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Help students do good and avoid the bad during digital citizenship week

Help students do good – and avoid the bad – during Digital Citizenship Week

10/14/2019

October 14-18, 2019 marks Digital Citizenship Week in the United States, a week during which schools and organizations across the country participate in events and activities to raise awareness about the importance of responsible use of technology. It’s the perfect time for conversations with students about the role technology plays in our everyday lives – including how to avoid potential dangers associated with the use of that technology, and how they can use it in positive ways.

First, it’s important for students to understand what it means to be a good digital citizen. According to Common Sense Media, the term “digital citizenship” refers to how we think and behave online. This includes:

  • Thinking critically about online information and not trusting everything we see
  • Online safety, including being careful about what information we share and who we connect with online
  • Acting responsibly in how we communicate and behave online

5 school activities this Digital Citizenship Week

Students’ use of technology in schools is growing every day which puts teachers in the perfect position to promote digital citizenship. As Common Sense Media puts it: “digital citizens aren’t born—they’re taught by teachers like you!” This can be as simple as teaching students about the balance between screen time and other activities, or delving into some of the more complex issues of cyberbullying and the long-lasting ramifications of one’s digital footprint.

Looking for some ideas? Try these:

MONDAY: Take advantage of free curriculum. Common Sense Media, as one example, offers free activities in the form of short videos that can help teachers incorporate digital citizenship activities into the elementary, middle school and high school classroom.

TUESDAY: Hold classroom discussions about what it means to be a good digital citizen. For example, discuss online etiquette, the dangers of cyberbullying and sexting, and the impact students’ online activity can have on their ability to get into college or get a job.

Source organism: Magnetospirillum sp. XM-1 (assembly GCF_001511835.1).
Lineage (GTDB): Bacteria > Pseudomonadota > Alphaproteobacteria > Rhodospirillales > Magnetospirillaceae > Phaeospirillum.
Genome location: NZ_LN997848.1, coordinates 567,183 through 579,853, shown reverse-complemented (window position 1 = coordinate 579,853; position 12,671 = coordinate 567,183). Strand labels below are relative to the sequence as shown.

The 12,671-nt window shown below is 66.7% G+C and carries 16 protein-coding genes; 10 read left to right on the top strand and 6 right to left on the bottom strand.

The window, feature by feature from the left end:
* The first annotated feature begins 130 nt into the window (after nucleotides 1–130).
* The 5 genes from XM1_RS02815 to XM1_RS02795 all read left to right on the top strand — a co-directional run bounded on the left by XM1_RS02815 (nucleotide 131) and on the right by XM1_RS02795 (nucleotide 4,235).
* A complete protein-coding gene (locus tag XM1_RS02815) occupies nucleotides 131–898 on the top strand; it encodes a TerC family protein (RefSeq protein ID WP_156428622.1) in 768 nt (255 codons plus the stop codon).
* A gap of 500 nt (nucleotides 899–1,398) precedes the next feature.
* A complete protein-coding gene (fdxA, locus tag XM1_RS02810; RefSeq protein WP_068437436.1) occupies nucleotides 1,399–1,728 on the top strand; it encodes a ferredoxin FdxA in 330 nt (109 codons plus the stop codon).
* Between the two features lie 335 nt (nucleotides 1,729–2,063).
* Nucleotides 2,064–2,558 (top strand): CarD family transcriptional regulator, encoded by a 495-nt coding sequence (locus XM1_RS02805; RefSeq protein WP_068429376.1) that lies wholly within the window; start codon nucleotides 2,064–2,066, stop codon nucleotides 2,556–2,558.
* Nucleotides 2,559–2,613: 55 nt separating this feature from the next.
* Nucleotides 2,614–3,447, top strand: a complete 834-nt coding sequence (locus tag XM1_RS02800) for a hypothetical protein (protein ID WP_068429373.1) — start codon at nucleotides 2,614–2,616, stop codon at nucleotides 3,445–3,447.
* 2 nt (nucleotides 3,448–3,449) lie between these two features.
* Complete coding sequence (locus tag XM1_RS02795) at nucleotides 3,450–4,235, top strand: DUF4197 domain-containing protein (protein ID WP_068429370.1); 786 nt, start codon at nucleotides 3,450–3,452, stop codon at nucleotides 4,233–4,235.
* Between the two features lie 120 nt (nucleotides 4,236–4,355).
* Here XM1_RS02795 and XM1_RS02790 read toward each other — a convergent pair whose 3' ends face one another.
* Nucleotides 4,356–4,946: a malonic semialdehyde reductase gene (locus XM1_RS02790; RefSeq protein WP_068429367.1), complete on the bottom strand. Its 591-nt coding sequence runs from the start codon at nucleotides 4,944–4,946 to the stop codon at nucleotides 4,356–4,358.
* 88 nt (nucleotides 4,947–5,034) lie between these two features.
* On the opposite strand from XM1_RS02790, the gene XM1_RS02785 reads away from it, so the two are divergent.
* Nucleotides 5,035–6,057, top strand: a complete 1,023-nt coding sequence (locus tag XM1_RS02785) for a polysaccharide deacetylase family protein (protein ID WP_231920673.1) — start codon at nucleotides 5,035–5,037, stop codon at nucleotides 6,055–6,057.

WEDNESDAY: Create an activity to teach media literacy. For example, pick an article and have students decide whether it is credible. Discuss the prevalence of misinformation online and walk students through how to tell if an article is credible before they share it on social media.

THURSDAY: Teach students how to use the internet to do good. Offer a project in which students create a social media campaign for a good cause so they can practice online etiquette and learn how to harness the power of the internet and social media to promote positive change.

FRIDAY: Discuss what a ‘digital footprint’ means. Get your students to write down a list of all the websites they’ve accessed, videos they’ve watched or searches they’ve posted into Google for the past 7 days. Discuss these findings and talk about how digital footprints can affect their reputation not only now but in the future.

How does Impero support digital citizenship?

Impero Education Pro provides keyword detection and real-time monitoring of students’ activity while they are using devices on the school network. Schools and districts have full visibility of what students are accessing online, while also capturing any keywords or phrases associated with concerns such as cyberbullying. Impero helps schools detect potential safety concerns and provides insight that can inform classroom conversations and help teachers support digital citizenship. Learn more about Impero Education Pro by booking a demonstration here.

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